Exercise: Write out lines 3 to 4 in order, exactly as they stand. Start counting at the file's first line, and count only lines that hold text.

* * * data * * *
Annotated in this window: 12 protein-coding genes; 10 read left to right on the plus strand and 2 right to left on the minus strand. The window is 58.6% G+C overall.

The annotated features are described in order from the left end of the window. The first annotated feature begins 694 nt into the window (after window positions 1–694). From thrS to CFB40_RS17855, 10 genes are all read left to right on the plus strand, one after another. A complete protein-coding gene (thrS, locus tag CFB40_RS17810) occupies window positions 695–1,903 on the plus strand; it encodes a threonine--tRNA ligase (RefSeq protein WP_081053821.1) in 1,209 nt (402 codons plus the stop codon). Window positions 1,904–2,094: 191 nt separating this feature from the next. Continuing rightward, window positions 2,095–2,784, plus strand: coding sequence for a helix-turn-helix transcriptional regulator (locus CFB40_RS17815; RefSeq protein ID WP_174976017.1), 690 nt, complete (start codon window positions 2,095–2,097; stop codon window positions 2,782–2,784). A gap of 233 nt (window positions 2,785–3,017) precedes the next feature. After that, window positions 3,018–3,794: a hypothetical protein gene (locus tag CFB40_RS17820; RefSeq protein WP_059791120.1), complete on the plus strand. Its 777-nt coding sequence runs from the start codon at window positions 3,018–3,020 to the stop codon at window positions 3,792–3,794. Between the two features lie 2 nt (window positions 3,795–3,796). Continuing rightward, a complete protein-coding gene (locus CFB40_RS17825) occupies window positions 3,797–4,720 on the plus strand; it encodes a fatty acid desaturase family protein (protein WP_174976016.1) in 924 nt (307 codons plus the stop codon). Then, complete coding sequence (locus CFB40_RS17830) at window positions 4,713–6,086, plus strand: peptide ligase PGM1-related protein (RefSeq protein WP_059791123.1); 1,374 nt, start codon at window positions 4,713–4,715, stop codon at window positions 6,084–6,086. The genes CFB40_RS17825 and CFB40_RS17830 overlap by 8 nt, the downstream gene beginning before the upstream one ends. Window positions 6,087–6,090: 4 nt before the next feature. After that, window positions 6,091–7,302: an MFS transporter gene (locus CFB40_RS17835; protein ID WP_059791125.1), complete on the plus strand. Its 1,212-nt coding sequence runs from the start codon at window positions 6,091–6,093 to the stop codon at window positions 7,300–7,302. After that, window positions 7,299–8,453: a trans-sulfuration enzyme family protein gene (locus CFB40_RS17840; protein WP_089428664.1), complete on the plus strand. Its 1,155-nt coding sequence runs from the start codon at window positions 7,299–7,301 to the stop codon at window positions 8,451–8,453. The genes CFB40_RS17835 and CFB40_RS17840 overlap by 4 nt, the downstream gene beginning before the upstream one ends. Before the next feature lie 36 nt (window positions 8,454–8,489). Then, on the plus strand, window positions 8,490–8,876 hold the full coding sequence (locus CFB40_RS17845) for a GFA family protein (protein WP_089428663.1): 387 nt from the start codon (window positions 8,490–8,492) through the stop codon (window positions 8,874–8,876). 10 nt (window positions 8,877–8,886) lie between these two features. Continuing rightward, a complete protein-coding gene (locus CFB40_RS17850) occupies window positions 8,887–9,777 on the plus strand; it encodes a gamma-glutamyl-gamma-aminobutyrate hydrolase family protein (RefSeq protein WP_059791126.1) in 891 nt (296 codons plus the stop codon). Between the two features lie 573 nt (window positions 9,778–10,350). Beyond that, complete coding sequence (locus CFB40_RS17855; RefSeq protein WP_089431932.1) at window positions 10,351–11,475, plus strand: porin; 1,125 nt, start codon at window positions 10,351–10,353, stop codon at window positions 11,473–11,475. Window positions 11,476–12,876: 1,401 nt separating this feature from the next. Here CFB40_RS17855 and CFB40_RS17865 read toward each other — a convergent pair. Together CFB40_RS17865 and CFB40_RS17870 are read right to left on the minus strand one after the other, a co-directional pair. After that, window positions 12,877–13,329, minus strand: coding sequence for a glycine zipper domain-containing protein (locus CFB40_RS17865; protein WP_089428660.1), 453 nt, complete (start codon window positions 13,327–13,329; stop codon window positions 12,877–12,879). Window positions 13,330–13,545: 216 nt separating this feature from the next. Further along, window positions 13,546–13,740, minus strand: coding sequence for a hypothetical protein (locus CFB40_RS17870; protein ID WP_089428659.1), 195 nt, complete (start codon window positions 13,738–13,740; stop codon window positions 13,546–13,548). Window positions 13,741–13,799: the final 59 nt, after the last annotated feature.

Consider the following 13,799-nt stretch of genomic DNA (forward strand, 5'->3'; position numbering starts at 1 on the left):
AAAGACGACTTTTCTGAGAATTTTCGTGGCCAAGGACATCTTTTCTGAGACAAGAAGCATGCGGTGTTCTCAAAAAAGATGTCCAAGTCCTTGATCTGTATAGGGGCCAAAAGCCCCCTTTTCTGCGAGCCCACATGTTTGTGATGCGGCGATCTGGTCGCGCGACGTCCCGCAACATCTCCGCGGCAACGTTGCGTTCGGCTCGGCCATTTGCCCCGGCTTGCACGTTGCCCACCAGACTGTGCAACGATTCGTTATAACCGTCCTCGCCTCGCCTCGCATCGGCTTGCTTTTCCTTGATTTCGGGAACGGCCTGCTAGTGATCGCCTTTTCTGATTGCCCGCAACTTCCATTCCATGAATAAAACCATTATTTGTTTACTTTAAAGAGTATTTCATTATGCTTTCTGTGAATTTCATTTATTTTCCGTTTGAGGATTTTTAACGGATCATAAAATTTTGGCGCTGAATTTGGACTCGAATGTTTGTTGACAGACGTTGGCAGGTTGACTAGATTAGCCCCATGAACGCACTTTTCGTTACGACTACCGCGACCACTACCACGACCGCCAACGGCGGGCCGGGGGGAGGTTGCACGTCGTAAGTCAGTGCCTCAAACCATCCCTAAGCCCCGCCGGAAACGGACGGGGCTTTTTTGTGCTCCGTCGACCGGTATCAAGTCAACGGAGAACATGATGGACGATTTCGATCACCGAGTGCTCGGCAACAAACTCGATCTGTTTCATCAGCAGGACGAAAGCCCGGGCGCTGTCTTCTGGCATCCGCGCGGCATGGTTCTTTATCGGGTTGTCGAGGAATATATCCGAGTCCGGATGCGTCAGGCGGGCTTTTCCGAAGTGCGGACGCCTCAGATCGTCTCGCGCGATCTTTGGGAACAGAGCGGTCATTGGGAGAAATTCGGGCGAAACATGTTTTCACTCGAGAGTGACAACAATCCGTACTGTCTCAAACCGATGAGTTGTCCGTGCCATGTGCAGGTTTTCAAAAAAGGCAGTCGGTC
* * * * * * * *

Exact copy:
Consider the following 13,799-nt stretch of genomic DNA (forward strand, 5'->3'; position numbering starts at 1 on the left):
AAAGACGACTTTTCTGAGAATTTTCGTGGCCAAGGACATCTTTTCTGAGACAAGAAGCATGCGGTGTTCTCAAAAAAGATGTCCAAGTCCTTGATCTGTATAGGGGCCAAAAGCCCCCTTTTCTGCGAGCCCACATGTTTGTGATGCGGCGATCTGGTCGCGCGACGTCCCGCAACATCTCCGCGGCAACGTTGCGTTCGGCTCGGCCATTTGCCCCGGCTTGCACGTTGCCCACCAGACTGTGCAACGATTCGTTATAACCGTCCTCGCCTCGCCTCGCATCGGCTTGCTTTTCCTTGATTTCGGGAACGGCCTGCTAGTGATCGCCTTTTCTGATTGCCCGCAACTTCCATTCCATGAATAAAACCATTATTTGTTTACTTTAAAGAGTATTTCATTATGCTTTCTGTGAATTTCATTTATTTTCCGTTTGAGGATTTTTAACGGATCATAAAATTTTGGCGCTGAATTTGGACTCGAATGTTTGTTGACAGACGTTGGCAGGTTGACTAGATTAGCCCCATGAACGCACTTTTCGTTACGACTACCGCGACCACTACCACGACCGCCAACGGCGGGCCGGGGGGAGGTTGCACGTCGTAAGTCAGTGCCTCAAACCATCCCTAAGCCCCGCCGGAAACGGACGGGGCTTTTTTGTGCTCCGTCGACCGGTATCAAGTCAACGGAGAACATGATGGACGATTTCGATCACCGAGTGCTCGGCAACAAACTCGATCTGTTTCATCAGCAGGACGAAAGCCCGGGCGCTGTCTTCTGGCATCCGCGCGGCATGGTTCTTTATCGGGTTGTCGAGGAATATATCCGAGTCCGGATGCGTCAGGCGGGCTTTTCCGAAGTGCGGACGCCTCAGATCGTCTCGCGCGATCTTTGGGAACAGAGCGGTCATTGGGAGAAATTCGGGCGAAACATGTTTTCACTCGAGAGTGACAACAATCCGTACTGTCTCAAACCGATGAGTTGTCCGTGCCATGTGCAGGTTTTCAAAAAAGGCAGTCGGTC